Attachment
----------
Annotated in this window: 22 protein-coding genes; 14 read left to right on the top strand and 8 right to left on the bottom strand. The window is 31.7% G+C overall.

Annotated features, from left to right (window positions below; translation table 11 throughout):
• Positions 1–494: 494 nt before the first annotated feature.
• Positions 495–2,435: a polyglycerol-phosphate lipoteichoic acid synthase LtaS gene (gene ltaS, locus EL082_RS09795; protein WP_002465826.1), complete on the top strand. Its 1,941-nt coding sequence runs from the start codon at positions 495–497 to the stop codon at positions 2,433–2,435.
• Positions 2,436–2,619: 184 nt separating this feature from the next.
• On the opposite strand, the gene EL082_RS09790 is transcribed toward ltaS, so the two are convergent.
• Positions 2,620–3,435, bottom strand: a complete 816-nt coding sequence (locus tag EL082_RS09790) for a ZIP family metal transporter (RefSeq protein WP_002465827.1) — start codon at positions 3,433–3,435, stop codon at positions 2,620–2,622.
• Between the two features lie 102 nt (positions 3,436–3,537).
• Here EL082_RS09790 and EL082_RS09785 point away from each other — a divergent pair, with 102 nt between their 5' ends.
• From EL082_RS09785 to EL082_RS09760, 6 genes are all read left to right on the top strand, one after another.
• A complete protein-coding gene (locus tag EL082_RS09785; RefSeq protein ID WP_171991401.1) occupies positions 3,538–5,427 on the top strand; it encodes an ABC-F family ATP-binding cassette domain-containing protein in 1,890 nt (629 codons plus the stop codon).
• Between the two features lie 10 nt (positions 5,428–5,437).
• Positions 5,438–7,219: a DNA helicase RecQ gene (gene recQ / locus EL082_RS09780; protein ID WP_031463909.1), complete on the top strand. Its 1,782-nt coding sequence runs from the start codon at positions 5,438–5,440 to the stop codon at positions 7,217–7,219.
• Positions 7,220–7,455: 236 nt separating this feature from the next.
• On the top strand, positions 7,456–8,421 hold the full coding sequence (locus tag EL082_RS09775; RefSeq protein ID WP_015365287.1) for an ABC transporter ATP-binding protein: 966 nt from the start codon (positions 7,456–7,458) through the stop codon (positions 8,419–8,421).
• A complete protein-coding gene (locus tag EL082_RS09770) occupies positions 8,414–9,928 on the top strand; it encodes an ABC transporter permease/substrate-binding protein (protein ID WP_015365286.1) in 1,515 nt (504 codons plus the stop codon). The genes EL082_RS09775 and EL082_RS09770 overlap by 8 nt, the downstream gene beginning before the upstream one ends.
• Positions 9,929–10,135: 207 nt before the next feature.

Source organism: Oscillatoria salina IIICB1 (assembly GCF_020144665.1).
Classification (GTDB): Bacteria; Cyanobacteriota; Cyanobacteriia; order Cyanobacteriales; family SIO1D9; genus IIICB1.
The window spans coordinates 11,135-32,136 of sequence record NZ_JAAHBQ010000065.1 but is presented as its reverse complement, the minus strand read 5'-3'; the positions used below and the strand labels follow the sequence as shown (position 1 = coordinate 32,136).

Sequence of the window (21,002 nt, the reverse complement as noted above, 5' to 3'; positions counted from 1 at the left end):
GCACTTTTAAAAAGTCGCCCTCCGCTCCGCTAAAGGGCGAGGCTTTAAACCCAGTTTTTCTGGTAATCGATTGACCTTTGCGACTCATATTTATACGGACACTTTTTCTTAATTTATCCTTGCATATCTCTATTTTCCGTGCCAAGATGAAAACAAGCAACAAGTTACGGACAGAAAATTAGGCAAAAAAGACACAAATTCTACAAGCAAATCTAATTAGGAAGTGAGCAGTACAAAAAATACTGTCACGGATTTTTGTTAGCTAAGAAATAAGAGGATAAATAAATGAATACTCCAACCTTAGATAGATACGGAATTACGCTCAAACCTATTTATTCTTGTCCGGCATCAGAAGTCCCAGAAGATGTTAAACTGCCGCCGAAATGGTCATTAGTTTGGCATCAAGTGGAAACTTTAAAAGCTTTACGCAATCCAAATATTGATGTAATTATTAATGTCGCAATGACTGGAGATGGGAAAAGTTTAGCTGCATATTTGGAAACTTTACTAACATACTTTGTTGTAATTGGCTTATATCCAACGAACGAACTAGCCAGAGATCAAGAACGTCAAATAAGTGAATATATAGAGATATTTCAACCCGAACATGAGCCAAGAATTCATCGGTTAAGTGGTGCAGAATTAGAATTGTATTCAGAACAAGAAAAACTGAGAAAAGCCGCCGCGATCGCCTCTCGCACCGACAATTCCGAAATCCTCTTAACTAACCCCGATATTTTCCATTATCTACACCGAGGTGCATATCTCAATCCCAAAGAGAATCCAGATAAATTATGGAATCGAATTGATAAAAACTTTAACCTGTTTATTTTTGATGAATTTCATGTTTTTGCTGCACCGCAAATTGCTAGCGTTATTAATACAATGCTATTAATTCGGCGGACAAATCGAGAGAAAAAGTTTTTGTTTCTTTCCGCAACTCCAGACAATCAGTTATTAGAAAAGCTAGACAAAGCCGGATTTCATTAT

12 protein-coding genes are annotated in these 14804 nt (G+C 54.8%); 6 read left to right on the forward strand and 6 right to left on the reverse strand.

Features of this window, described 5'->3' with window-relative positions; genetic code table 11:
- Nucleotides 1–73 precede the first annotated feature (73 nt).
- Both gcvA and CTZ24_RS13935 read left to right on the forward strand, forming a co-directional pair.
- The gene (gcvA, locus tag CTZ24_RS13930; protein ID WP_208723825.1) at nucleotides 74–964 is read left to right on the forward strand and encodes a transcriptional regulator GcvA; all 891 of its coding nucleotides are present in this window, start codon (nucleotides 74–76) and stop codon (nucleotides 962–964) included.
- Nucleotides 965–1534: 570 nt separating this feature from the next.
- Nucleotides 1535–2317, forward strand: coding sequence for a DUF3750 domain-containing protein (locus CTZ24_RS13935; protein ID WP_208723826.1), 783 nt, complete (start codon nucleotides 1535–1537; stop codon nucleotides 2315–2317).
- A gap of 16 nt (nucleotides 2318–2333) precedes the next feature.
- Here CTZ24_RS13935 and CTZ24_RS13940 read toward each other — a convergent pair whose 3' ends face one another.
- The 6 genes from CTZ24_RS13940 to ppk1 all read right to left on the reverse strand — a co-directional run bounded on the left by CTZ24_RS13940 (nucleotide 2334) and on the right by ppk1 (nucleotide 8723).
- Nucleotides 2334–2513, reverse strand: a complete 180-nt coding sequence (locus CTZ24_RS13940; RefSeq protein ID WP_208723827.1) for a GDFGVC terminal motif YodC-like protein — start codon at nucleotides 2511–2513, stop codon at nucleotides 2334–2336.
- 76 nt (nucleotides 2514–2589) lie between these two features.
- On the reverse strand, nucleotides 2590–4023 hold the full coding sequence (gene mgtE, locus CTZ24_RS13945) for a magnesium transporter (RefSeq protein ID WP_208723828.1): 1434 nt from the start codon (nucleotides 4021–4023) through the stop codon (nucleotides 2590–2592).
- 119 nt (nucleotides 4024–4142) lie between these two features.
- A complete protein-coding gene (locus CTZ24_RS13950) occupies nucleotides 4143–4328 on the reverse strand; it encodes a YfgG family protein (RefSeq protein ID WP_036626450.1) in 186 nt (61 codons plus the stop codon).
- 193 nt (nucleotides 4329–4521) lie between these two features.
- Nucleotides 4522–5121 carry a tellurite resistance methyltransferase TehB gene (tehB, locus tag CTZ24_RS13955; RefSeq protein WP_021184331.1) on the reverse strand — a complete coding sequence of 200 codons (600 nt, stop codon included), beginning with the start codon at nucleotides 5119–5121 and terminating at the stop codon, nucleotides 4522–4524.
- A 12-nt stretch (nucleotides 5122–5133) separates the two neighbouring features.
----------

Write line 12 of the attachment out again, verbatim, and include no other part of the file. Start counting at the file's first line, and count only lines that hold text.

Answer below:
• Between the two features lie 10 nt (positions 5,428–5,437).